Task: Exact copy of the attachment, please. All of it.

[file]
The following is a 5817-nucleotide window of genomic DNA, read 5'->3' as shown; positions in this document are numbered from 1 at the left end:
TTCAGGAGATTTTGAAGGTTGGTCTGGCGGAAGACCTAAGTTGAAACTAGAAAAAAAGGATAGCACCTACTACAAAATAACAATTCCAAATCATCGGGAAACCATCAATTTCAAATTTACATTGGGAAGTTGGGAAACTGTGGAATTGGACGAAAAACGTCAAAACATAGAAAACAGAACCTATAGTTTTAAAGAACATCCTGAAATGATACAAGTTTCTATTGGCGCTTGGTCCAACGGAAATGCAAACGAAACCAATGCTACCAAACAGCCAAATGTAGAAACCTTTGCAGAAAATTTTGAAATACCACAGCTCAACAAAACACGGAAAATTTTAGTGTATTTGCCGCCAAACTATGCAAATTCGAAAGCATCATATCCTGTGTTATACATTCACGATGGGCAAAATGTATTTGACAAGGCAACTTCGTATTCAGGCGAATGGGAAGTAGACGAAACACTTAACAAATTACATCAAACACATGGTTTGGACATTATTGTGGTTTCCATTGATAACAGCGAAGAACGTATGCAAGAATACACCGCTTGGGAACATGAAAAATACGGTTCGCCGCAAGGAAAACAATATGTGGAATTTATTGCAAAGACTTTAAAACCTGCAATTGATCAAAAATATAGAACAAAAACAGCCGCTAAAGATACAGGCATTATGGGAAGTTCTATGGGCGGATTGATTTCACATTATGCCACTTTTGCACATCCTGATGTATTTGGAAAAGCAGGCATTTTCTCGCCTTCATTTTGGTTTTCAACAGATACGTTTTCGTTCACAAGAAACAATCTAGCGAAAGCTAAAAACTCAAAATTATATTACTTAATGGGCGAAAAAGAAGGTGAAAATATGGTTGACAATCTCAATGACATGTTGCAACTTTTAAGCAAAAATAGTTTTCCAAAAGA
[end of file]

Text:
The following is a 5817-nucleotide window of genomic DNA, read 5'->3' as shown; positions in this document are numbered from 1 at the left end:
TTCAGGAGATTTTGAAGGTTGGTCTGGCGGAAGACCTAAGTTGAAACTAGAAAAAAAGGATAGCACCTACTACAAAATAACAATTCCAAATCATCGGGAAACCATCAATTTCAAATTTACATTGGGAAGTTGGGAAACTGTGGAATTGGACGAAAAACGTCAAAACATAGAAAACAGAACCTATAGTTTTAAAGAACATCCTGAAATGATACAAGTTTCTATTGGCGCTTGGTCCAACGGAAATGCAAACGAAACCAATGCTACCAAACAGCCAAATGTAGAAACCTTTGCAGAAAATTTTGAAATACCACAGCTCAACAAAACACGGAAAATTTTAGTGTATTTGCCGCCAAACTATGCAAATTCGAAAGCATCATATCCTGTGTTATACATTCACGATGGGCAAAATGTATTTGACAAGGCAACTTCGTATTCAGGCGAATGGGAAGTAGACGAAACACTTAACAAATTACATCAAACACATGGTTTGGACATTATTGTGGTTTCCATTGATAACAGCGAAGAACGTATGCAAGAATACACCGCTTGGGAACATGAAAAATACGGTTCGCCGCAAGGAAAACAATATGTGGAATTTATTGCAAAGACTTTAAAACCTGCAATTGATCAAAAATATAGAACAAAAACAGCCGCTAAAGATACAGGCATTATGGGAAGTTCTATGGGCGGATTGATTTCACATTATGCCACTTTTGCACATCCTGATGTATTTGGAAAAGCAGGCATTTTCTCGCCTTCATTTTGGTTTTCAACAGATACGTTTTCGTTCACAAGAAACAATCTAGCGAAAGCTAAAAACTCAAAATTATATTACTTAATGGGCGAAAAAGAAGGTGAAAATATGGTTGACAATCTCAATGACATGTTGCAACTTTTAAGCAAAAATAGTTTTCCAAAAGA